A Family of Helminth Molecules that Modulate Innate Cell Responses via Molecular Mimicry of Host Antimicrobial Peptides

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dc.contributor.author Robinson, Mark en_US
dc.contributor.author Donnelly, Sheila en_US
dc.contributor.author Hutchinson, Andrew en_US
dc.contributor.author To, Joyce en_US
dc.contributor.author Taylor, Nicole en_US
dc.contributor.author Norton, Raymond en_US
dc.contributor.author Perugini, Matthew en_US
dc.contributor.author Dalton, John en_US
dc.contributor.editor en_US
dc.date.accessioned 2012-10-12T03:34:25Z
dc.date.available 2012-10-12T03:34:25Z
dc.date.issued 2011 en_US
dc.identifier 2011000515 en_US
dc.identifier.citation Robinson Mark et al. 2011, 'A Family of Helminth Molecules that Modulate Innate Cell Responses via Molecular Mimicry of Host Antimicrobial Peptides', Public Library Science, vol. 7, no. 5, pp. e1002042 en_US
dc.identifier.issn 1553-7366 en_US
dc.identifier.other C1 en_US
dc.identifier.uri http://hdl.handle.net/10453/18609
dc.description.abstract Over the last decade a significant number of studies have highlighted the central role of host antimicrobial (or defence) peptides in modulating the response of innate immune cells to pathogen-associated ligands. In humans, the most widely studied antimicrobial peptide is LL-37, a 37-residue peptide containing an amphipathic helix that is released via proteolytic cleavage of the precursor protein CAP18. Owing to its ability to protect against lethal endotoxaemia and clinically-relevant bacterial infections, LL-37 and its derivatives are seen as attractive candidates for anti-sepsis therapies. We have identified a novel family of molecules secreted by parasitic helminths (helminth defence molecules; HDMs) that exhibit similar biochemical and functional characteristics to human defence peptides, particularly CAP18. The HDM secreted by Fasciola hepatica (FhHDM-1) adopts a predominantly alpha-helical structure in solution. Processing of FhHDM-1 by F. hepatica cathepsin L1 releases a 34-residue C-terminal fragment containing a conserved amphipathic helix. This is analogous to the proteolytic processing of CAP18 to release LL-37, which modulates innate cell activation by classical toll-like receptor (TLR) ligands such as lipopolysaccharide (LPS). We show that full-length recombinant FhHDM-1 and a peptide analogue of the amphipathic C-terminus bind directly to LPS in a concentration-dependent manner, reducing its interaction with both LPS-binding protein (LBP) and the surface of macrophages. Furthermore, FhHDM-1 and the amphipathic C-terminal peptide protect mice against LPS-induced inflammation by significantly reducing the release of inflammatory mediators from macrophages. We propose that HDMs, by mimicking the function of host defence peptides, represent a novel family of innate cell modulators with therapeutic potential in anti-sepsis treatments and prevention of inflammation. en_US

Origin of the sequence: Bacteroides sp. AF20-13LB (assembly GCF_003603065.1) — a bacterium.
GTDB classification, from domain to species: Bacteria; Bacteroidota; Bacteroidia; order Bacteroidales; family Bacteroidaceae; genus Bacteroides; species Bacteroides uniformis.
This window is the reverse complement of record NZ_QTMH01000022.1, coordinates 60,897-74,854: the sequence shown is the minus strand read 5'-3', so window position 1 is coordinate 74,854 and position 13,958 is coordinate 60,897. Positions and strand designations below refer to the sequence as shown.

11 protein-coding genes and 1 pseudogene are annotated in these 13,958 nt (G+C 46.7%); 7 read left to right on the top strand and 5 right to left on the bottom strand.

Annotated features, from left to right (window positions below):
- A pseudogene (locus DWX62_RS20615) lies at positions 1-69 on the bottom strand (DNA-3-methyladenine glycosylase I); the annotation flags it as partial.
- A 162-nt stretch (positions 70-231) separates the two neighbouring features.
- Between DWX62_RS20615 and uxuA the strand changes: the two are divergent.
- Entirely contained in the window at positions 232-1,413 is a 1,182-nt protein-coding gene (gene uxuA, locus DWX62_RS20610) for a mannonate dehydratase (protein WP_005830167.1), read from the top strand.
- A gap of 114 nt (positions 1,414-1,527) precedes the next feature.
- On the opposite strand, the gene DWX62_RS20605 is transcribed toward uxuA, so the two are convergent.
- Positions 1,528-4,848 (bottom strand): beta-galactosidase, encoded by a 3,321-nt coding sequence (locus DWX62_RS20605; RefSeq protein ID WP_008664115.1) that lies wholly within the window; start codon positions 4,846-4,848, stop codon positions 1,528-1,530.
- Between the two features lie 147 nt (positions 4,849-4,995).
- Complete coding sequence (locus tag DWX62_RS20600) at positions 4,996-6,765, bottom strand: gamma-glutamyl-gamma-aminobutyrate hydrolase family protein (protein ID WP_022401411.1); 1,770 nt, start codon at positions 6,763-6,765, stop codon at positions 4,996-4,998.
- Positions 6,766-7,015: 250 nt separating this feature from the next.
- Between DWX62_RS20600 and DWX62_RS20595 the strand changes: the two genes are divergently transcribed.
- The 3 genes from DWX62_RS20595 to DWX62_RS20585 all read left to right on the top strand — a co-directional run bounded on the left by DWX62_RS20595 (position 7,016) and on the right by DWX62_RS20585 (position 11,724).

dc.language en_US
dc.publisher Public Library Science en_US
dc.title A Family of Helminth Molecules that Modulate Innate Cell Responses via Molecular Mimicry of Host Antimicrobial Peptides en_US
dc.parent Plos Pathogens en_US
dc.journal.volume 7 en_US
dc.journal.number 5 en_US
dc.publocation San Francisco en_US
dc.identifier.startpage 1 en_US
dc.identifier.endpage en_US
dc.identifier.endpage 15 en_US
dc.cauo.name SCI.Faculty of Science en_US
dc.conference Verified OK en_US
dc.for 111601 en_US
dc.personcode 100777 en_US
dc.personcode 995261 en_US
dc.personcode 100527 en_US
dc.personcode 030199 en_US
dc.personcode 0000068437 en_US
dc.personcode 0000020341 en_US
dc.personcode 0000059270 en_US
dc.personcode 030896 en_US
dc.percentage 100 en_US
dc.classification.name Cell Physiology en_US
dc.classification.type FOR-08 en_US
dc.edition en_US
dc.custom en_US
dc.date.activity en_US
dc.location.activity en_US
dc.description.keywords Alternatively Activated Macrophages; Protein Secondary Structure; Pathogen Fasciola-Hepatica; Circular-Dichroism Spectra; Size-Distribution Analysis; Defense Peptides; Lipopolysaccharide-Binding; Cathelicidin Family; Enteric Nematode; Immune-Response en_US
dc.staffid 030896 en_US


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